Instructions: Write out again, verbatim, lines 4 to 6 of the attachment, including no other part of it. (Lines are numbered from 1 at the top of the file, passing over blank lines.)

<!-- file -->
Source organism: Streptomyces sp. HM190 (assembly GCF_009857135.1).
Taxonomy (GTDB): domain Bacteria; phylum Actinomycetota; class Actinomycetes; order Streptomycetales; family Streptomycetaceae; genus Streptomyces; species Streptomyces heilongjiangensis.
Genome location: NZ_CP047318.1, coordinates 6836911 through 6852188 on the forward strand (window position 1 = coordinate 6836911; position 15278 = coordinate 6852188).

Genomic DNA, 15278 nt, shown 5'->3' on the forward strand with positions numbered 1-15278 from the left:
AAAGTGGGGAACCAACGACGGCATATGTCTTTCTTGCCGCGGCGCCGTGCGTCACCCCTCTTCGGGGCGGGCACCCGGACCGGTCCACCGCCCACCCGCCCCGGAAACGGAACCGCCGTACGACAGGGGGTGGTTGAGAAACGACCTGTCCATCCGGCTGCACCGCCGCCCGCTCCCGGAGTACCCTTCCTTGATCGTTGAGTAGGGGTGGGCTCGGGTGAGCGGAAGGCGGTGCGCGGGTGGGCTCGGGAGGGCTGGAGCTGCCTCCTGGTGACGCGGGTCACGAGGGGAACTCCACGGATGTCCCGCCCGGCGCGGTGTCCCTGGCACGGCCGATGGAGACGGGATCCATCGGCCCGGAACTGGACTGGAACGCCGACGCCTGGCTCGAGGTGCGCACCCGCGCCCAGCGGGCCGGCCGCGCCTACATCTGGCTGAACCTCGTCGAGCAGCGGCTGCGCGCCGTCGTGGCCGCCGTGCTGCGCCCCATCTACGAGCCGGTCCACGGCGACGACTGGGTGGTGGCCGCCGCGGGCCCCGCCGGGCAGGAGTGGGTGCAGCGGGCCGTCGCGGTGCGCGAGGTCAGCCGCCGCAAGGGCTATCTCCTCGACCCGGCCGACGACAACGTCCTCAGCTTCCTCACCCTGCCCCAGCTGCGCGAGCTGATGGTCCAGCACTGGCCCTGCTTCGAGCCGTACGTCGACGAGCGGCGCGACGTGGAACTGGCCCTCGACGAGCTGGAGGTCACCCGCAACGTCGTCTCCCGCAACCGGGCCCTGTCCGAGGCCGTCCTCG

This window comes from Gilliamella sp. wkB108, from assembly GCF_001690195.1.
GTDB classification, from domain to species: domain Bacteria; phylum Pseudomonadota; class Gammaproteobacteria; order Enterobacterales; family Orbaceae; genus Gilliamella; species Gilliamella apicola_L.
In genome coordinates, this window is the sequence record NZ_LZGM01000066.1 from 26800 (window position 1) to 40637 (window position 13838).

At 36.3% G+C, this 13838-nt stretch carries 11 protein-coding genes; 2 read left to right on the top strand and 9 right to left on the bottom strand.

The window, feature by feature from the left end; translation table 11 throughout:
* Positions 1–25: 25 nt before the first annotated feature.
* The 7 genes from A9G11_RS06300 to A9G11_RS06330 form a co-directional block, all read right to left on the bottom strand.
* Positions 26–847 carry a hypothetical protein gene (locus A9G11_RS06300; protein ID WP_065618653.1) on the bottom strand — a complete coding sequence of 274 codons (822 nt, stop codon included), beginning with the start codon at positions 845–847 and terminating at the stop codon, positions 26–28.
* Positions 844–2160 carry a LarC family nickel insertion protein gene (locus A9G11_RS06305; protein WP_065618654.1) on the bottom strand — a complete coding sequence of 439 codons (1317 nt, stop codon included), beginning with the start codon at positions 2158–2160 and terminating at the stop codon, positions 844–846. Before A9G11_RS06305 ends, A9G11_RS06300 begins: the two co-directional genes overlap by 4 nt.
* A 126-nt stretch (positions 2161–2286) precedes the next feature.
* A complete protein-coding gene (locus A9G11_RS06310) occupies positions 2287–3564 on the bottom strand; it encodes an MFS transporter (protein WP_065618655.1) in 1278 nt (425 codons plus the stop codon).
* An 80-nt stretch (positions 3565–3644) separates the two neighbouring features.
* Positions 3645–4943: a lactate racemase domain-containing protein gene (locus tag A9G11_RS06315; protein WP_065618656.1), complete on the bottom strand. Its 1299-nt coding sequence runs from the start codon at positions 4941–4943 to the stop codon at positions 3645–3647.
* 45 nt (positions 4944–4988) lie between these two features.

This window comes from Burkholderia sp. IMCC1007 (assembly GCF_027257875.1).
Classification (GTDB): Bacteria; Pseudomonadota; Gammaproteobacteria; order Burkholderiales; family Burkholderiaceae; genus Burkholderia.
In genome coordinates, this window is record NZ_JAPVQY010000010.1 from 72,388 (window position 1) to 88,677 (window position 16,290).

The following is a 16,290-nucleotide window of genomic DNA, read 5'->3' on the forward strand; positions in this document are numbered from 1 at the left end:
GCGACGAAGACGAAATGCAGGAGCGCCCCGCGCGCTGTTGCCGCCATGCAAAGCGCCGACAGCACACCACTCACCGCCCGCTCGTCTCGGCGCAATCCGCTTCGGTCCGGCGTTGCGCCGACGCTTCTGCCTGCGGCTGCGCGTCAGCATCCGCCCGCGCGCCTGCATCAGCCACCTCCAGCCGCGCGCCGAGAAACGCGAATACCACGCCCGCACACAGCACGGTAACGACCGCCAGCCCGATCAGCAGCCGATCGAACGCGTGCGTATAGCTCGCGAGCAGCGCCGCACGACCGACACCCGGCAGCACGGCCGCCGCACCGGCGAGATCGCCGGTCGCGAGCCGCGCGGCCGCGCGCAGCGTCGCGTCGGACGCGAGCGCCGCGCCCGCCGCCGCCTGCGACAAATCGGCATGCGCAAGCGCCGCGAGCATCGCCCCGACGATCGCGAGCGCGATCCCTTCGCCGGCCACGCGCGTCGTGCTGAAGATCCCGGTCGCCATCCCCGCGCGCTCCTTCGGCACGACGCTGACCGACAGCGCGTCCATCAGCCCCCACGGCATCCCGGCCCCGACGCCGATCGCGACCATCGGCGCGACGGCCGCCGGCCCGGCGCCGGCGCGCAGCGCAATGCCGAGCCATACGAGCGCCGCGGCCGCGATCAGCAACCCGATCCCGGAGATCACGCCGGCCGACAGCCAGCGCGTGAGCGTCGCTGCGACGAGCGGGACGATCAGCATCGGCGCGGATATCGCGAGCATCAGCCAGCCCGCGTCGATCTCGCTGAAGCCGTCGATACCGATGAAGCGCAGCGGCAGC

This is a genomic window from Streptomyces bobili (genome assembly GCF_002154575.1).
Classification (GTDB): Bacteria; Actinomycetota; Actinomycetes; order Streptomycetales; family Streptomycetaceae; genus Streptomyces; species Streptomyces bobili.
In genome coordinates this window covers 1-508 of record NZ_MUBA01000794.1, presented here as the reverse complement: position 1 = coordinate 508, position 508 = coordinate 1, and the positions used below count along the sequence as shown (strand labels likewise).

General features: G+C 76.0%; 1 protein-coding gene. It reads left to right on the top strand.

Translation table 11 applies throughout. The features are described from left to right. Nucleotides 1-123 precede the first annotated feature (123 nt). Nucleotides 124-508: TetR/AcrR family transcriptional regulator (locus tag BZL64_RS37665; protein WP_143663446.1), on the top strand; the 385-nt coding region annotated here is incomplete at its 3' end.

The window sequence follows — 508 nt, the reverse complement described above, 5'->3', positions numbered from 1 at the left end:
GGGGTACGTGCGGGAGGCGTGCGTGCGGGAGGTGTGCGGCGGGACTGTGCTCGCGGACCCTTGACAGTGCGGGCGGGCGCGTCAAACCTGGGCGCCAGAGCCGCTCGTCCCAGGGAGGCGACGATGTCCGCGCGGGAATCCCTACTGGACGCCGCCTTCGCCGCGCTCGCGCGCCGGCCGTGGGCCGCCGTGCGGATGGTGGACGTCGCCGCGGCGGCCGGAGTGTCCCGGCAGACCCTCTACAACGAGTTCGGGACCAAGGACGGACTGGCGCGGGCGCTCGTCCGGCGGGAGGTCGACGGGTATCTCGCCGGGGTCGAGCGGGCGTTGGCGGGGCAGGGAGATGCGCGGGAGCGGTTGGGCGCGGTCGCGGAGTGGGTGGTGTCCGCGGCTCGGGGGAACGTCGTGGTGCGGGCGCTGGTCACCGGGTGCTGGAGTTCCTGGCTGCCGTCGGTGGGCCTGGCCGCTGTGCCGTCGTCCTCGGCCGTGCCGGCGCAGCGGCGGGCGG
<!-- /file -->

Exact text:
Genomic DNA, 15278 nt, shown 5'->3' on the forward strand with positions numbered 1-15278 from the left:
AAAGTGGGGAACCAACGACGGCATATGTCTTTCTTGCCGCGGCGCCGTGCGTCACCCCTCTTCGGGGCGGGCACCCGGACCGGTCCACCGCCCACCCGCCCCGGAAACGGAACCGCCGTACGACAGGGGGTGGTTGAGAAACGACCTGTCCATCCGGCTGCACCGCCGCCCGCTCCCGGAGTACCCTTCCTTGATCGTTGAGTAGGGGTGGGCTCGGGTGAGCGGAAGGCGGTGCGCGGGTGGGCTCGGGAGGGCTGGAGCTGCCTCCTGGTGACGCGGGTCACGAGGGGAACTCCACGGATGTCCCGCCCGGCGCGGTGTCCCTGGCACGGCCGATGGAGACGGGATCCATCGGCCCGGAACTGGACTGGAACGCCGACGCCTGGCTCGAGGTGCGCACCCGCGCCCAGCGGGCCGGCCGCGCCTACATCTGGCTGAACCTCGTCGAGCAGCGGCTGCGCGCCGTCGTGGCCGCCGTGCTGCGCCCCATCTACGAGCCGGTCCACGGCGACGACTGGGTGGTGGCCGCCGCGGGCCCCGCCGGGCAGGAGTGGGTGCAGCGGGCCGTCGCGGTGCGCGAGGTCAGCCGCCGCAAGGGCTATCTCCTCGACCCGGCCGACGACAACGTCCTCAGCTTCCTCACCCTGCCCCAGCTGCGCGAGCTGATGGTCCAGCACTGGCCCTGCTTCGAGCCGTACGTCGACGAGCGGCGCGACGTGGAACTGGCCCTCGACGAGCTGGAGGTCACCCGCAACGTCGTCTCCCGCAACCGGGCCCTGTCCGAGGCCGTCCTCG

This window comes from Gilliamella sp. wkB108, from assembly GCF_001690195.1.